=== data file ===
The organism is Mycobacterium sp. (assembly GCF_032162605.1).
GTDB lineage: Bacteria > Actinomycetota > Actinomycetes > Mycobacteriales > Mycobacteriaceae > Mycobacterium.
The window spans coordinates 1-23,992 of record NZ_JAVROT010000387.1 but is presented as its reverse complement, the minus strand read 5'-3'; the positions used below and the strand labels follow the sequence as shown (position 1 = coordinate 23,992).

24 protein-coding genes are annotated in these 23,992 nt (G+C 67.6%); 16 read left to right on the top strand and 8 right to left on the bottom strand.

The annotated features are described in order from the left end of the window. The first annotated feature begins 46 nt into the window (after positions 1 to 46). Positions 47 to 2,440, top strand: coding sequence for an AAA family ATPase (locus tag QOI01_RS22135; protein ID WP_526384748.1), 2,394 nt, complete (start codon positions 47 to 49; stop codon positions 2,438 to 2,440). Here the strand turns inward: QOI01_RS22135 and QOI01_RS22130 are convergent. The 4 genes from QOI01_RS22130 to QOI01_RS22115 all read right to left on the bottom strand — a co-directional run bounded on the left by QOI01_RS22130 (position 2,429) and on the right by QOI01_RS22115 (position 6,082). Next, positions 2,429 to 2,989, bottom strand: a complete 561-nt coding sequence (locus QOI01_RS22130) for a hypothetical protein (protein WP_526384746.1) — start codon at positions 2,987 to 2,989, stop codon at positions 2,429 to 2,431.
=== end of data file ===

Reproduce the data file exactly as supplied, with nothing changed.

The organism is Mycobacterium sp. (assembly GCF_032162605.1).
GTDB lineage: Bacteria > Actinomycetota > Actinomycetes > Mycobacteriales > Mycobacteriaceae > Mycobacterium.
The window spans coordinates 1-23,992 of record NZ_JAVROT010000387.1 but is presented as its reverse complement, the minus strand read 5'-3'; the positions used below and the strand labels follow the sequence as shown (position 1 = coordinate 23,992).

24 protein-coding genes are annotated in these 23,992 nt (G+C 67.6%); 16 read left to right on the top strand and 8 right to left on the bottom strand.

The annotated features are described in order from the left end of the window. The first annotated feature begins 46 nt into the window (after positions 1 to 46). Positions 47 to 2,440, top strand: coding sequence for an AAA family ATPase (locus tag QOI01_RS22135; protein ID WP_526384748.1), 2,394 nt, complete (start codon positions 47 to 49; stop codon positions 2,438 to 2,440). Here the strand turns inward: QOI01_RS22135 and QOI01_RS22130 are convergent. The 4 genes from QOI01_RS22130 to QOI01_RS22115 all read right to left on the bottom strand — a co-directional run bounded on the left by QOI01_RS22130 (position 2,429) and on the right by QOI01_RS22115 (position 6,082). Next, positions 2,429 to 2,989, bottom strand: a complete 561-nt coding sequence (locus QOI01_RS22130) for a hypothetical protein (protein WP_526384746.1) — start codon at positions 2,987 to 2,989, stop codon at positions 2,429 to 2,431.